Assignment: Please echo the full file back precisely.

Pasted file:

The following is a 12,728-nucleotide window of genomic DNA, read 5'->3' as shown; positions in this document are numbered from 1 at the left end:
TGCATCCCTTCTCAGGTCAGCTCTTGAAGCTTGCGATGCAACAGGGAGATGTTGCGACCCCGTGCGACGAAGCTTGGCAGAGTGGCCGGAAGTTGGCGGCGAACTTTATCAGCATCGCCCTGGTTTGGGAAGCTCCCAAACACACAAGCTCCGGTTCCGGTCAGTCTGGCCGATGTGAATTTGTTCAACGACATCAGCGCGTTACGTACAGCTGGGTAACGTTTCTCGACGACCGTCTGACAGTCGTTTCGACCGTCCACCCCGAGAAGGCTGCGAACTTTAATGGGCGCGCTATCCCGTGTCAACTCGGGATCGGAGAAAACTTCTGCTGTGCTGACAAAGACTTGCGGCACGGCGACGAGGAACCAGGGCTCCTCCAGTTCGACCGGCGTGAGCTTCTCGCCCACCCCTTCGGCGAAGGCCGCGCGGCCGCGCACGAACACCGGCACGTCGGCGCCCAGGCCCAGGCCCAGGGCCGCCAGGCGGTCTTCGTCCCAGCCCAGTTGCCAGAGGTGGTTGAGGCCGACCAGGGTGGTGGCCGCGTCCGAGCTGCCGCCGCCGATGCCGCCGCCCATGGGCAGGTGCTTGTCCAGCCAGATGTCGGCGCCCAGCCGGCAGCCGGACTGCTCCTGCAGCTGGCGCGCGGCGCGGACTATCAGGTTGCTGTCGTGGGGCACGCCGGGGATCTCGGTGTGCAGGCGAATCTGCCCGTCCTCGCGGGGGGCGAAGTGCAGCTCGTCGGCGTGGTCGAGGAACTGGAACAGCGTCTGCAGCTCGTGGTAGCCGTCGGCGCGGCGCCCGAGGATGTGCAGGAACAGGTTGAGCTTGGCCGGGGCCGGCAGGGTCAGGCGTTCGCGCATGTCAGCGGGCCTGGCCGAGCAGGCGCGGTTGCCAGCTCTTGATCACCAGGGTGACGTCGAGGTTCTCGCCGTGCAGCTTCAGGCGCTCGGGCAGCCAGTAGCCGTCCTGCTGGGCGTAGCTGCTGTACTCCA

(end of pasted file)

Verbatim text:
The following is a 12,728-nucleotide window of genomic DNA, read 5'->3' as shown; positions in this document are numbered from 1 at the left end:
TGCATCCCTTCTCAGGTCAGCTCTTGAAGCTTGCGATGCAACAGGGAGATGTTGCGACCCCGTGCGACGAAGCTTGGCAGAGTGGCCGGAAGTTGGCGGCGAACTTTATCAGCATCGCCCTGGTTTGGGAAGCTCCCAAACACACAAGCTCCGGTTCCGGTCAGTCTGGCCGATGTGAATTTGTTCAACGACATCAGCGCGTTACGTACAGCTGGGTAACGTTTCTCGACGACCGTCTGACAGTCGTTTCGACCGTCCACCCCGAGAAGGCTGCGAACTTTAATGGGCGCGCTATCCCGTGTCAACTCGGGATCGGAGAAAACTTCTGCTGTGCTGACAAAGACTTGCGGCACGGCGACGAGGAACCAGGGCTCCTCCAGTTCGACCGGCGTGAGCTTCTCGCCCACCCCTTCGGCGAAGGCCGCGCGGCCGCGCACGAACACCGGCACGTCGGCGCCCAGGCCCAGGCCCAGGGCCGCCAGGCGGTCTTCGTCCCAGCCCAGTTGCCAGAGGTGGTTGAGGCCGACCAGGGTGGTGGCCGCGTCCGAGCTGCCGCCGCCGATGCCGCCGCCCATGGGCAGGTGCTTGTCCAGCCAGATGTCGGCGCCCAGCCGGCAGCCGGACTGCTCCTGCAGCTGGCGCGCGGCGCGGACTATCAGGTTGCTGTCGTGGGGCACGCCGGGGATCTCGGTGTGCAGGCGAATCTGCCCGTCCTCGCGGGGGGCGAAGTGCAGCTCGTCGGCGTGGTCGAGGAACTGGAACAGCGTCTGCAGCTCGTGGTAGCCGTCGGCGCGGCGCCCGAGGATGTGCAGGAACAGGTTGAGCTTGGCCGGGGCCGGCAGGGTCAGGCGTTCGCGCATGTCAGCGGGCCTGGCCGAGCAGGCGCGGTTGCCAGCTCTTGATCACCAGGGTGACGTCGAGGTTCTCGCCGTGCAGCTTCAGGCGCTCGGGCAGCCAGTAGCCGTCCTGCTGGGCGTAGCTGCTGTACTCCA